The Taste of Watermelon by Borden Deal

The Taste of Watermelon - Borden DealIn The Taste of Watermelon by Borden Deal we have the theme of guilt, connection, acceptance, honesty and bravery. The story itself is a memory piece and is narrated through the eyes of a sixteen year old boy and after reading the story it becomes clear to the reader that Deal may be exploring the theme of guilt. Though the narrator felt joy when he was robbing Mr Wills’ watermelon. When he sees Mr Wills’ reaction his joy turns to guilt. Particularly when he sees Mr Wills crying. This may be important as it highlights to the reader just how important the watermelon crop was to Mr Wills. Also the watermelon took on a particular role. It was for Mrs Wills so that she should carve it up and invite the neighbours into her home. Which plays on the theme of connection. Though Mrs Wills is poorly she is still nonetheless trying to engage with others. The watermelon was the tool for this engagement. Hence Mr Wills being so upset. He knows that Mrs Wills needs company in order for her to feel a little better about herself. If anything the narrator is awash with guilt over his actions. He had no idea of just how important the watermelon was to Mr Wills. The driving factor which led to the narrator stealing the watermelon is the fact that he longs to fit in with his friends. He is new to town and he sees the watermelon as a way of fast tracking his way to acceptance and connection among his friends.

There is also a sense that though the narrator is guilty of taking Mr Will’s watermelon he is still brave enough and honest enough to tell Mr Wills. Even though the narrator is afraid of Mr Wills. It is as though the narrator realises just how much the watermelon meant to Mr Wills. What was supposed to be a practical joke has resulted in someone (Mr Wills) being offended. It is also noticeable that the narrator’s offer of help, though driven by guilt, did not have to be forthcoming. He could have quite easily have said nothing about the watermelon but instead took the right path by admitting to his guilt and trying to rectify matters. It is also interesting that the narrator and his friend’s ended up destroying more of the water melon than they ate. If anything they wasted most of the watermelon. This is interesting because one would expect the narrator and his friends to eat all of their prize. However this is not the case.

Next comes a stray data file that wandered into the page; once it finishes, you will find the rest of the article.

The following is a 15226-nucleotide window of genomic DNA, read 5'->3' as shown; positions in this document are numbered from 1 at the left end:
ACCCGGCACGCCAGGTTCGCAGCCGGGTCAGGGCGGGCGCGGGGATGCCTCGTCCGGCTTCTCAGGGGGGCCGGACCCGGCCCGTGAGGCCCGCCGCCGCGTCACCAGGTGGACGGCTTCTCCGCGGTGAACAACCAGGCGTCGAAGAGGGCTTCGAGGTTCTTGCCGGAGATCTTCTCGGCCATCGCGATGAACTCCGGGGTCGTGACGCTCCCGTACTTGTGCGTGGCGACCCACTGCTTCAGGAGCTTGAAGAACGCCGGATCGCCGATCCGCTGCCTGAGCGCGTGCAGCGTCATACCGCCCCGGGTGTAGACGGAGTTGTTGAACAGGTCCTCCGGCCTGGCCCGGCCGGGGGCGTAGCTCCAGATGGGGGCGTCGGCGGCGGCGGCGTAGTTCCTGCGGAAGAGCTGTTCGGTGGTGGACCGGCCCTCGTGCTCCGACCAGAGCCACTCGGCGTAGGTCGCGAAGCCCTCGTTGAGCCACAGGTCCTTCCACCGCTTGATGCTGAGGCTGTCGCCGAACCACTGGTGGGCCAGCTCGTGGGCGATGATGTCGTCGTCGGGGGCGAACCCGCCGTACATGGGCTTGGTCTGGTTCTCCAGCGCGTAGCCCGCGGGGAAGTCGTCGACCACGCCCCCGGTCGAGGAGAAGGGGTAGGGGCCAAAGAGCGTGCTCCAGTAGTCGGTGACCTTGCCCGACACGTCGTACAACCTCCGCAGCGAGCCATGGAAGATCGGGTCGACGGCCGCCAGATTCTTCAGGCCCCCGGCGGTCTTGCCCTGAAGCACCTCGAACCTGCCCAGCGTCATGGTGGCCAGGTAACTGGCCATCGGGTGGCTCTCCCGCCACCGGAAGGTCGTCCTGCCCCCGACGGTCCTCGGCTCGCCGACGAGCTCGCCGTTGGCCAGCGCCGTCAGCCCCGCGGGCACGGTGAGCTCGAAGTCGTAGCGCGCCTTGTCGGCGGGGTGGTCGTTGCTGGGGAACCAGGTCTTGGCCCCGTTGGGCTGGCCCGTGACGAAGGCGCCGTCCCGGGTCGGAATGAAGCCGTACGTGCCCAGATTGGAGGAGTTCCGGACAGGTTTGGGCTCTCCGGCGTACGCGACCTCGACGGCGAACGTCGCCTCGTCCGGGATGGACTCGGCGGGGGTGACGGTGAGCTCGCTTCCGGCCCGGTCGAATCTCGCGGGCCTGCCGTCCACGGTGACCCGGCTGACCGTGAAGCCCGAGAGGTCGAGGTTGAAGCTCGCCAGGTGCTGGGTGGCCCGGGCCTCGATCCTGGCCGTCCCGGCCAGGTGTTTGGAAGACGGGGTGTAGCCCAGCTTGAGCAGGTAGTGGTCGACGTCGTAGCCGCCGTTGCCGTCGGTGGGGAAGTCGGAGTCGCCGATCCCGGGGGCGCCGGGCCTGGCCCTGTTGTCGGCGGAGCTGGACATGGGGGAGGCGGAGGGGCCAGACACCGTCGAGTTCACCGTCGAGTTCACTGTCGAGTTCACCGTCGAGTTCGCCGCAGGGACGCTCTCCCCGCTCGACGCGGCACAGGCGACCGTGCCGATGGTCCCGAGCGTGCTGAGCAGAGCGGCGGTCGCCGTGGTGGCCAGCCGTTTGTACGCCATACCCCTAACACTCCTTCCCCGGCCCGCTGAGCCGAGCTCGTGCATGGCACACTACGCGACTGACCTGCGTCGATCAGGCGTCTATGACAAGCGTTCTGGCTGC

What is also interesting is how focused the narrator is. Not only when it comes to stealing the watermelon but when it comes to making amends too. Though he likes Willadean. She is not the narrator’s focus when he is talking to Mr Wills. It is as though they are having a serious conversation. A conversation that the narrator is unsure of what direction the conversation will go. He has previously seen Mr Wills angry. Hence the narrator taking his father with him when he goes to speak to Mr Wills. It might also be important that Mr Wills has calmed down. He appears to be more upset now than angry. Upset because the watermelon was for his wife. Which suggests that Mr Wills has the ability to think of others. Something he does with the narrator. Mr Wills could have scolded the narrator but instead listens to everything that he says to him. Even agreeing with allowing the narrator to plant the watermelon seeds with him the following year.

Though the narrator’s intention had been to try and fit in with his friends as quickly as possible. He has managed to fit in with Mr Wills. Who the reader suspects admires the narrator’s honesty. As mentioned the narrator could have remained quiet and nothing would have happened to him. However so overpowering was the guilt that the narrator felt as though he had to do something to rectify matters. It is also interesting that the narrator did not tell Mr Wills anything about his friends eating the watermelon. Which suggests that the narrator can be trusted. Also the narrator no longer needs to attempt to fit in with his friends. So impressed where they by his actions. Even if the narrator’s actions were wrong. However in defense of the narrator. He was not to know just how important the watermelon was to Mr and Mrs Wills. Though some critics might suggest that the narrator has gotten off lightly it might be worth noting that the narrator has swallowed his pride and faced what he has done like a man. He has matured. To such an extent that he knows what he has done is wrong and there is little chance of him doing something similar again. He has learnt how somethings can seem to be unimportant to an individual but they might mean the world to another person. As is very much the case when it came to Mr Wills watermelon. For Mr Wills the watermelon represented hope and that may be the reason as to why he was so upset about the watermelon being stolen.

Cite Post
McManus, Dermot. "The Taste of Watermelon by Borden Deal." The Sitting Bee. The Sitting Bee, 27 Oct. 2017. Web.

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